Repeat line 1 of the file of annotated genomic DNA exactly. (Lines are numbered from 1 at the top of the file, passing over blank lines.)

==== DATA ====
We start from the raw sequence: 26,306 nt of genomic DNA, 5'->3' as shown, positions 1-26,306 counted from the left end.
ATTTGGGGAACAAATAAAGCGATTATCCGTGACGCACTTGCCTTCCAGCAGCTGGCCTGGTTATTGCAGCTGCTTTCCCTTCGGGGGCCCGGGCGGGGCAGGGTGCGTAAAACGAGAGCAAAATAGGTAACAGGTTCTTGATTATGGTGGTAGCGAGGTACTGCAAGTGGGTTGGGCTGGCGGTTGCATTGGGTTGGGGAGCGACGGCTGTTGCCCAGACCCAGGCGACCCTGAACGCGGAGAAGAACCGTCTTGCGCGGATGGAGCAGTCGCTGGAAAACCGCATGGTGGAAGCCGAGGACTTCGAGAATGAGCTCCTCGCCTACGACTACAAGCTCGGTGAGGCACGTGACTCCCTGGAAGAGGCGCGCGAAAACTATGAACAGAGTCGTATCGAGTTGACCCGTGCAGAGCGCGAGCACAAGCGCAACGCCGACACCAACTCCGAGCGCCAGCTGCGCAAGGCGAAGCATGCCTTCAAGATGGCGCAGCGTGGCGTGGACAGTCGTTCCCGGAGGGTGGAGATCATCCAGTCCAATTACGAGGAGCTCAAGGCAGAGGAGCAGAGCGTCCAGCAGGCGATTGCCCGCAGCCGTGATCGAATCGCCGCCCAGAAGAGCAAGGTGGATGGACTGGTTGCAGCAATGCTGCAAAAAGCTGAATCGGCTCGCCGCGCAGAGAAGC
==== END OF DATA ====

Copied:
We start from the raw sequence: 26,306 nt of genomic DNA, 5'->3' as shown, positions 1-26,306 counted from the left end.